Erika has multiple personalities. she has put everybody in the trick bag!! She is not behaving at all.
Member Since: Posts: Comments:
Dak, I think the Doc meant that if it stays weak it will make it to the Bahamas. From there it's game on. Personally, I'm hoping it just dissipates through disorganization and shear.
Member Since: Posts: Comments:
Quoting Seflhurricane:
he also mentioned the NC Word North Carolina get you helmets on and prepare to be bombarded by stupid and ridiculous comments



A lot can happen in 6 to 7 days. Still may go out to sea. Current wave is westward ho.
34. LBAR
Quoting IKE:
System just has too much going against it to be a major threat, wind wise. Biggest threat is heavy rains.

Just my unprofessional opinion.

Thanks Doc. Have a nice Wednesday!


Heavy rain in central South Carolina and that other Carolina would be a good thing. It's been dry, dry, dry.
Member Since: Posts: Comments:
Dakster - No quite -
If it stays weak until its gets into the warm Gulfstream - it could intensify -
Not-likley but possible -

I think with all that is against it...it will still Slowly get its act together and slowly curve north.....I don't know - Maybe Jacksonville on Weds night?

THOUGHTS?
Member Since: Posts: Comments:
3762. Bubu77

Je commence à craindre les inondations chez moi en Martinique parce qu'il y a une énorme convection sous ce systeme !!!

Veri Bad

Je craint un remake de Klaus ou 7 personne avaient été tué en Martinique


Bubu77,
quelle est la date du Klaus? et la categorie?
Avec Erika, il faux faire attention aux declarations officielles de NHC:

http://www.nhc.noaa.gov/

Stay safe!
Member Since: Posts: Comments:
Quoting IKE:


Amen Bro!

To all Florida wishcasters...Don't Call Us...We'll Call U.


Well, if Erika does threaten Florida, here is one person you will see much less of on here. Too much work to do at that point! UGH!!
Member Since: Posts: Comments:
he also mentioned the NC Word North Carolina get you helmets on and prepare to be bombarded by stupid and ridiculous comments
Member Since: Posts: Comments:
next SEASON please. el niño is here, get just to it.
Member Since: Posts: Comments:
Great Update Doc. Thanks for sorta clearing up the false center debate. It will be interesting to watch if she really gets her act together and forms a new more stable center.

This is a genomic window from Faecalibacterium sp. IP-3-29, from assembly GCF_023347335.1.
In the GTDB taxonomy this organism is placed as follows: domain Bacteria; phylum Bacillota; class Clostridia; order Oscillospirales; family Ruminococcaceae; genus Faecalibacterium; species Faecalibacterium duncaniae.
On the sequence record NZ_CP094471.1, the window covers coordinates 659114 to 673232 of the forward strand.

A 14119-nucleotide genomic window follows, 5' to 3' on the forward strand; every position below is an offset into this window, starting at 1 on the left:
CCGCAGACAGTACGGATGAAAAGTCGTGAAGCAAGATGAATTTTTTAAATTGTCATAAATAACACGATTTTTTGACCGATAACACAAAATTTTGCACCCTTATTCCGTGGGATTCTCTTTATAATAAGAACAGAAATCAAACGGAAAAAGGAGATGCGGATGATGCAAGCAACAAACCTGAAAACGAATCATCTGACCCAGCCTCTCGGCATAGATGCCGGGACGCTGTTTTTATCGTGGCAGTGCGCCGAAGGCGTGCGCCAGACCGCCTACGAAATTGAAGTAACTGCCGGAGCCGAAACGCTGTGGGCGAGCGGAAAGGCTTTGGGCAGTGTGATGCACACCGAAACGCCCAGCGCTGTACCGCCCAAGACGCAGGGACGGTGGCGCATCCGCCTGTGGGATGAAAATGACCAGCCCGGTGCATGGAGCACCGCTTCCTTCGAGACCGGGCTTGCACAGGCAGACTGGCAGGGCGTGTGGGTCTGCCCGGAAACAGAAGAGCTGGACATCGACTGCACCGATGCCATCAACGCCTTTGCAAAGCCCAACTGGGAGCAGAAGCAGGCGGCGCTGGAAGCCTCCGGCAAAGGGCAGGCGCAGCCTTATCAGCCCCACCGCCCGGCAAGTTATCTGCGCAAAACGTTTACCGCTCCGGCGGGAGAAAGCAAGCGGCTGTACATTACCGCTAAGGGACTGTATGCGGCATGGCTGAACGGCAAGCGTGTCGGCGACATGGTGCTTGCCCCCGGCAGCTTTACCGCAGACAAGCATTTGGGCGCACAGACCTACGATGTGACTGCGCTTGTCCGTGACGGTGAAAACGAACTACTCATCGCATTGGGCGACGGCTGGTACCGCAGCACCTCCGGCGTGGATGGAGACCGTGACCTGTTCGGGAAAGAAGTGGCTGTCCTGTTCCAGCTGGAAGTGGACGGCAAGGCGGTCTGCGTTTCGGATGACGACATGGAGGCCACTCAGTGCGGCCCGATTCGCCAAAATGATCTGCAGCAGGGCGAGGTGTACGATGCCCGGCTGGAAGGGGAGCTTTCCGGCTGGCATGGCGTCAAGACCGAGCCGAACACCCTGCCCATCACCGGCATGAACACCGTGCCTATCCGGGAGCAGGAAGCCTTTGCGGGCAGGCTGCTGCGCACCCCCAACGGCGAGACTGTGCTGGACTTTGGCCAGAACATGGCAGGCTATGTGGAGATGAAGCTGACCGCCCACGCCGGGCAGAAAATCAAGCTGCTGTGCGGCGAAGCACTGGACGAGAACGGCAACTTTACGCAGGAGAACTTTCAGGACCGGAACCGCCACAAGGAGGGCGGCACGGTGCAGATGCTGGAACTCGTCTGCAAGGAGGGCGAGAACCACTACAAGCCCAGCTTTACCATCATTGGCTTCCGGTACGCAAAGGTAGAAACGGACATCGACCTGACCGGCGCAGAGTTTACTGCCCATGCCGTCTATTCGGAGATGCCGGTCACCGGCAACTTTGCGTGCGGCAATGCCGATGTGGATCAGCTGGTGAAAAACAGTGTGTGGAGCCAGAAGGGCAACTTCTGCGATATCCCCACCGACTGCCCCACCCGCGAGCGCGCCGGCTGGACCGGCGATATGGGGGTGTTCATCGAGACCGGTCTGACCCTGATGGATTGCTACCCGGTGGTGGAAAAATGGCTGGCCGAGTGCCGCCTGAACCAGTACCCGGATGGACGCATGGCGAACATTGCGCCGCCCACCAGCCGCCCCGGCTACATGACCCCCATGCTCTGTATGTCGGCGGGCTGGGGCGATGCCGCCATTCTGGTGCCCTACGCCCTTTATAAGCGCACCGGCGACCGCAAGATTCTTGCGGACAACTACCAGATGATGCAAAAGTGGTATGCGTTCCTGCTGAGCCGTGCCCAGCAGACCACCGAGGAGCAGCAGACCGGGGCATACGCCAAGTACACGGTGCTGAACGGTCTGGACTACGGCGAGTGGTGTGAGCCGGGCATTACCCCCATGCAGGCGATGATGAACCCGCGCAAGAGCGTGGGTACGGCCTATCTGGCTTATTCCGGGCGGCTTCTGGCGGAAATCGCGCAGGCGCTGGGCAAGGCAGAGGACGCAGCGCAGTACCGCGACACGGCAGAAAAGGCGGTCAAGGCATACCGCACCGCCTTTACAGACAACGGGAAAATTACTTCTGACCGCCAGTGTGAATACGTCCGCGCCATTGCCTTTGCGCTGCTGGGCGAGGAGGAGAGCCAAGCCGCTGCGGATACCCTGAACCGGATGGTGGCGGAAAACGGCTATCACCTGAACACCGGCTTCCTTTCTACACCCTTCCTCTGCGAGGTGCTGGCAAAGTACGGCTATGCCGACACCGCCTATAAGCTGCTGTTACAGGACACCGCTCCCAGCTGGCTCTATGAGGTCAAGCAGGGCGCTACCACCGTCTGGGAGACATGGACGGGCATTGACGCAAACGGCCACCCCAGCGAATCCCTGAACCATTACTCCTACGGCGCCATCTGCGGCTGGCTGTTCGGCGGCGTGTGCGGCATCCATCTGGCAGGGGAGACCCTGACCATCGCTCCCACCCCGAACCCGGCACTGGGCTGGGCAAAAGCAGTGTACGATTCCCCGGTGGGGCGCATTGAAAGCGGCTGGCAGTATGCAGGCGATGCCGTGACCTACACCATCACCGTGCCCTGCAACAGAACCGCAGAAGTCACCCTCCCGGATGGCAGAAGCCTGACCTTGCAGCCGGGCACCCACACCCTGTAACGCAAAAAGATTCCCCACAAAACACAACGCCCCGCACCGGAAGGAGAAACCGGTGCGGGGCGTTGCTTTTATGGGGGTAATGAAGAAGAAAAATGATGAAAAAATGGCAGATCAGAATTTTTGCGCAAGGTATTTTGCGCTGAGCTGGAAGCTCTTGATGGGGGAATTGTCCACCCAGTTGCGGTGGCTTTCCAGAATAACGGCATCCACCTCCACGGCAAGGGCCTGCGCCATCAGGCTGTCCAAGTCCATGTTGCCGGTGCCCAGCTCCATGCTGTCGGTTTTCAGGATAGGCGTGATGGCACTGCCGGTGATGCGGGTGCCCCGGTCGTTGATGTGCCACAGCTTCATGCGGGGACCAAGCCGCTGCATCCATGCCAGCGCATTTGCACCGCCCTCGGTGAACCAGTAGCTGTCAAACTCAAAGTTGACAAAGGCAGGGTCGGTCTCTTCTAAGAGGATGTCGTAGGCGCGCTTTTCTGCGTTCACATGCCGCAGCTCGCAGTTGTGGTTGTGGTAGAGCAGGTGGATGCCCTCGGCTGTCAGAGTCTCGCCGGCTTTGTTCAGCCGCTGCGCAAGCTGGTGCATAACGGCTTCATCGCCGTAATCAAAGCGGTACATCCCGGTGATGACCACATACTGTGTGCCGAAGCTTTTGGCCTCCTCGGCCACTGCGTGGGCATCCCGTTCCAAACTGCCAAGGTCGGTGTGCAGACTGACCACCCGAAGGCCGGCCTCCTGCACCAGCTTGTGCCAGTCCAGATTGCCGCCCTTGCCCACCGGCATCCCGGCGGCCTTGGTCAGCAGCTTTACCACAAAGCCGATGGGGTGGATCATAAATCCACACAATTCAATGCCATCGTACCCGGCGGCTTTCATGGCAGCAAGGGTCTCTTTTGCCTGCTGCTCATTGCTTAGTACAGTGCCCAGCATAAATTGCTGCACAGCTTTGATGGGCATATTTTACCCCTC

It seems like this is the year of exposed/reforming centers. Ana, Claudette (sort of), Danny and now Erika.
Member Since: Posts: Comments:
25. IKE
Quoting Patrap:


Yup..that alone should be good for lets say,..about 3000 Post.


Amen Bro!

To all Florida wishcasters...Don't Call Us...We'll Call U.
Member Since: June 9, 2005 Posts: 23 Comments: 37860
Atmoaggie.

Waters north of the islands are cool yes but, the area around the NW Bahamas & SE FL Coast & GOMEX are much warmer.

Someone had asked earlier why some of the models blew up Ericka when it got around FL. That would be one of the reasons.
Quoting Dakster:


Ensemble models are computer models. The difference is that with ensemble models subtle changes are made to atmospheric (and other) conditions.


Thank you
Member Since: Posts: Comments:
Quoting Patrap:


Yup..that alone should be good for lets say,..about 3000 Post.


Really? Only 3,000 for the hour... That seems kind of low.

Good news for Florida is that if the storm inteisifes, it will miss Florida. If the storm stays weak it would hit Florida as a TS... Unless I am missing something in Dr. M's blog post.
Member Since: March 10, 2006 Posts: 0 Comments: 11271
Quoting Dakster:
Uhh ohh. Dr. M used the "F" word in his blog... (Florida)


Yup..that alone should be good for lets say,..about 3000 Post.
Member Since: July 3, 2005 Posts: 430 Comments: 131147
Quoting nolesjeff:
Thanks for update Doc, this should be a very interesting week.


Hey Noles, it seems like NC will have to keep an eye on this one.
Member Since: Posts: Comments:
8: As childish as most of the worst antics that go on in here. Maybe you should have stayed at Evangel another year. Pooftime.
Member Since: Posts: Comments:
Quoting keys33070:
What is the diffrence in the ensemble models and the computer models?


Ensemble models are computer models. The difference is that with ensemble models subtle changes are made to atmospheric (and other) conditions.
Member Since: March 10, 2006 Posts: 0 Comments: 11271
Uhh ohh. Dr. M used the "F" word in his blog... (Florida)
Member Since: March 10, 2006 Posts: 0 Comments: 11271
Thanks, Dr M

Yeah, it is a derived product, but the 850 mb divergence has a bit to do with dry air. Lower level divergence = sinking air = adiabatic heating = dry air there and layer(s) above.

One doesn't have to have a layer from Africa to have dry air.

This is a huge area of divergence very near a budding TS...not going to do Erika any favors.

Member Since: Posts: Comments:
......purdy.......
Member Since: Posts: Comments:
13. IKE
System just has too much going against it to be a major threat, wind wise. Biggest threat is heavy rains.

Just my unprofessional opinion.

Thanks Doc. Have a nice Wednesday!
Member Since: June 9, 2005 Posts: 23 Comments: 37860
Thanks Doctor.
Member Since: Posts: Comments:
.."I see Swirls,within Swirls"...


Member Since: July 3, 2005 Posts: 430 Comments: 131147

Viewing: 61 - 11

Page: 1 | 2 | 3 | 4 | 5 | 6 | 7 | 8 | 9 | 10 | 11 | 12 | 13 | 14 | 15 | 16 | 17 | 18 | 19 | 20 | 21 | 22 | 23 | 24 | 25 | 26 | 27 | 28Blog Index

Top of Page

About

Jeff co-founded the Weather Underground in 1995 while working on his Ph.D. He flew with the NOAA Hurricane Hunters from 1986-1990.

JeffMasters's Recent Photos

Carrot Nose in Danger
Deep Snow in Brookline, MA
Sunset at Fort DeSoto
New Years Day Sunset in Death Valley